Iowa modernizes money transmission provisions
The Iowa governor recently signed HF 675 to revise certain provisions of the Uniform Money Transmission Modernization Act. The Act is designed to eliminate unnecessary regulatory burden and harmonize the licensing and regulation of money transmitters with other states. Among other things, the Act defines terms for when a state money services business (MSB) license is required and adds a process for joint multistate examination and supervision of MSB licensees. The Act also outlines several exemptions, including federally insured depository institutions and certain persons appointed as an agent of a payee who collect and process payments from a payor to the payee for goods or services (other than money transmission itself).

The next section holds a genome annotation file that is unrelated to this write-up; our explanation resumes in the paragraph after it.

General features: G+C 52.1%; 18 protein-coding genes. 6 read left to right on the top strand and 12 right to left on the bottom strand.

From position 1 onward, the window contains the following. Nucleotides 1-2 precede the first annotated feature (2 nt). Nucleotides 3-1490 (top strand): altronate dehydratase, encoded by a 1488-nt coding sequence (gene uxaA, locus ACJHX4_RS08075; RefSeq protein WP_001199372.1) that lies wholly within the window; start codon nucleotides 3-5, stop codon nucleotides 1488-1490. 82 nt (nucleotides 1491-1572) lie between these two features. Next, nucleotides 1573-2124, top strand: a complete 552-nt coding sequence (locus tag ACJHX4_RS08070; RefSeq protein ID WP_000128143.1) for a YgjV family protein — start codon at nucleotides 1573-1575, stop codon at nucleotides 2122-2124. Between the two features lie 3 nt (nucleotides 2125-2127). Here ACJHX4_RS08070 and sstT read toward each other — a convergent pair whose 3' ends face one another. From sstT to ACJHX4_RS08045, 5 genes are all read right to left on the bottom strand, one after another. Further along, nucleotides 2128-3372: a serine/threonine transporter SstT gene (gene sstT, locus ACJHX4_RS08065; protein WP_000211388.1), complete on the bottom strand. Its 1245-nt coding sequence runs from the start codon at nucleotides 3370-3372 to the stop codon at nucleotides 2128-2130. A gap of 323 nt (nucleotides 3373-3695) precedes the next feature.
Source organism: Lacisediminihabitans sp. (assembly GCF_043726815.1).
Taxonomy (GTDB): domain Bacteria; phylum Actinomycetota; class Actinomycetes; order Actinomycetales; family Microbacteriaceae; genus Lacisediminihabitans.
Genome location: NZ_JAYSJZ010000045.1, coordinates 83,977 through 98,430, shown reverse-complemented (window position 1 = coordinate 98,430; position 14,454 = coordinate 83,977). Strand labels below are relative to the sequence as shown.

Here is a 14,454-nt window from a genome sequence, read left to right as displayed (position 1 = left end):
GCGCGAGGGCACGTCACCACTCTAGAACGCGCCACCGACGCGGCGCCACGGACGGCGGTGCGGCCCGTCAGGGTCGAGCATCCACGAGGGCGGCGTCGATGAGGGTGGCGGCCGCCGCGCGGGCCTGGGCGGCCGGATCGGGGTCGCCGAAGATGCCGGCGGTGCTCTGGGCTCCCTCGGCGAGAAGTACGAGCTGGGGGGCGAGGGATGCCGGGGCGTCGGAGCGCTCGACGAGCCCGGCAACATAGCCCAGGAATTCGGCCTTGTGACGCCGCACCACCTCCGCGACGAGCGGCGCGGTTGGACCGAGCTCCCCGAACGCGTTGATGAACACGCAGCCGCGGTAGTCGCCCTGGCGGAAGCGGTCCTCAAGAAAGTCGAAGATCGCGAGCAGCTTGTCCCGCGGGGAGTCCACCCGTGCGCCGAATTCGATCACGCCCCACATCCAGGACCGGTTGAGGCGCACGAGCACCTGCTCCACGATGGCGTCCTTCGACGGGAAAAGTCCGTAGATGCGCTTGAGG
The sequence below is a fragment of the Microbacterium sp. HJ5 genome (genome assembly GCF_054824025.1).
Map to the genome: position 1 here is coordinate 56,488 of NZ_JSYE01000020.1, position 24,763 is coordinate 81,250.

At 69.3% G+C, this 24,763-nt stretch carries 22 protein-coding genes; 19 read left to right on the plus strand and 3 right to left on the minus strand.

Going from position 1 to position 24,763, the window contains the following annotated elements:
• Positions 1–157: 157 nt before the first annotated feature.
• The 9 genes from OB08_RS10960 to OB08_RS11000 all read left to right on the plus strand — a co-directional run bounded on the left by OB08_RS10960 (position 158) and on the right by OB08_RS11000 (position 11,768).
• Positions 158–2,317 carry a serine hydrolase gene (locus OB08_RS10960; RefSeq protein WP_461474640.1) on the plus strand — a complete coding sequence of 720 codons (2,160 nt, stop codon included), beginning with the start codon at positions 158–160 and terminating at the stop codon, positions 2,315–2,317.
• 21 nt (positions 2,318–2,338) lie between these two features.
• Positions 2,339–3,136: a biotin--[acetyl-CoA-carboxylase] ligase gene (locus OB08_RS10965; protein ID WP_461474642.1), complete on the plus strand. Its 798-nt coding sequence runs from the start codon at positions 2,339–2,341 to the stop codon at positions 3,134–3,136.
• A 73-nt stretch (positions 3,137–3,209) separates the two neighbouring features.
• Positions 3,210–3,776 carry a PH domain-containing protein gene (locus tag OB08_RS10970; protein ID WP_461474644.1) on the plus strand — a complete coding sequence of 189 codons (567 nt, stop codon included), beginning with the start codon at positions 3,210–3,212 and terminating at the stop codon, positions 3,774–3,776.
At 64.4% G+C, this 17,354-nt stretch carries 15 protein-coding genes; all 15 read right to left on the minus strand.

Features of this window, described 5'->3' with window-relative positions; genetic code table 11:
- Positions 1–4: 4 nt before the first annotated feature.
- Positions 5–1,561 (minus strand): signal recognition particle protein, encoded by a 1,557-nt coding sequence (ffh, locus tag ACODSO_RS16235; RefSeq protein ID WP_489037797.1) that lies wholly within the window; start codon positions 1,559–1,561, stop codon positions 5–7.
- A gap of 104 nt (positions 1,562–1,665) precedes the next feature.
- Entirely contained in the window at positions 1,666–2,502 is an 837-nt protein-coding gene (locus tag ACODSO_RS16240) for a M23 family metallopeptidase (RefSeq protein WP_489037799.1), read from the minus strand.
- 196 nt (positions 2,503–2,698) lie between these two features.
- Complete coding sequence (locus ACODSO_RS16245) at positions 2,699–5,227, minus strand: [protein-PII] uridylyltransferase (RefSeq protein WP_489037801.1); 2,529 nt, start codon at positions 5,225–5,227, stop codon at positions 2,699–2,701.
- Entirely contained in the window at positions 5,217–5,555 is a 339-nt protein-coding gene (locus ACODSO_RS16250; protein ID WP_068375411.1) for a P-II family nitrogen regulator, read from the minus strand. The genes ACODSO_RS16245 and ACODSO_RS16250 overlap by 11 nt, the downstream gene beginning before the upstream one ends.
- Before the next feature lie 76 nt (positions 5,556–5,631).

With respect to licensing provisions, the Act states that a person shall not engage in the business of money transmission unless they are licensed. New provisions modify the licensing process, including by requiring that applications be approved 121 days after completion, unless denied or approved earlier by the superintendent. The license will take effect the first business day after expiration of the 120-day period (although the superintendent may for good cause extend the application period). The Act also outlines licensing application renewal procedures, requirements for maintaining licensure, processes for person(s) seeking to acquire control of a licensee or seeking to change key individuals, authorized delegate provisions, net worth and surety bond criteria, permissible investments, and reporting and financial condition requirements, among other criteria. The Act further specifies that a person who engages in the business of money transmission on behalf of a person not licensed under the chapter “provides money transmission to the same extent as if the person were a licensee, and shall be jointly and severally liable with the unlicensed or nonexempt person.” The Act takes effect July 1.